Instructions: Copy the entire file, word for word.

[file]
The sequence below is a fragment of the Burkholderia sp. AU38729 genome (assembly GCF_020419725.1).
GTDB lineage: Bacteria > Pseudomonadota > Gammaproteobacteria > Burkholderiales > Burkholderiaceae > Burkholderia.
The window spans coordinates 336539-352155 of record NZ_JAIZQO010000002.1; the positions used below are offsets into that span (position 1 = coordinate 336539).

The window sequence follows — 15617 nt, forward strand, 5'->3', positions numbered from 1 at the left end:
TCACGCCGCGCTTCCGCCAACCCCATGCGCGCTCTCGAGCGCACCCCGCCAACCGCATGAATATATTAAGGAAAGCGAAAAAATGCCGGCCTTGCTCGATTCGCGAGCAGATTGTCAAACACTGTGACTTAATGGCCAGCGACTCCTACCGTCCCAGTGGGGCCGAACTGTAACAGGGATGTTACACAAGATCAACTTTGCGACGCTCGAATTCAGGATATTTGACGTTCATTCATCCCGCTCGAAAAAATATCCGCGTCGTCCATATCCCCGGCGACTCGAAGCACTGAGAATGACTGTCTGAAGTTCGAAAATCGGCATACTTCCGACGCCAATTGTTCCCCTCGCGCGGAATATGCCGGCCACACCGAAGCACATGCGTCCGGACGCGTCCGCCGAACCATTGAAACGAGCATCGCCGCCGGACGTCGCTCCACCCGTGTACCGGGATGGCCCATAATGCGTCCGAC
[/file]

The sequence below is a fragment of the Burkholderia sp. AU38729 genome (assembly GCF_020419725.1).
GTDB lineage: Bacteria > Pseudomonadota > Gammaproteobacteria > Burkholderiales > Burkholderiaceae > Burkholderia.
The window spans coordinates 336539-352155 of record NZ_JAIZQO010000002.1; the positions used below are offsets into that span (position 1 = coordinate 336539).

The window sequence follows — 15617 nt, forward strand, 5'->3', positions numbered from 1 at the left end:
TCACGCCGCGCTTCCGCCAACCCCATGCGCGCTCTCGAGCGCACCCCGCCAACCGCATGAATATATTAAGGAAAGCGAAAAAATGCCGGCCTTGCTCGATTCGCGAGCAGATTGTCAAACACTGTGACTTAATGGCCAGCGACTCCTACCGTCCCAGTGGGGCCGAACTGTAACAGGGATGTTACACAAGATCAACTTTGCGACGCTCGAATTCAGGATATTTGACGTTCATTCATCCCGCTCGAAAAAATATCCGCGTCGTCCATATCCCCGGCGACTCGAAGCACTGAGAATGACTGTCTGAAGTTCGAAAATCGGCATACTTCCGACGCCAATTGTTCCCCTCGCGCGGAATATGCCGGCCACACCGAAGCACATGCGTCCGGACGCGTCCGCCGAACCATTGAAACGAGCATCGCCGCCGGACGTCGCTCCACCCGTGTACCGGGATGGCCCATAATGCGTCCGAC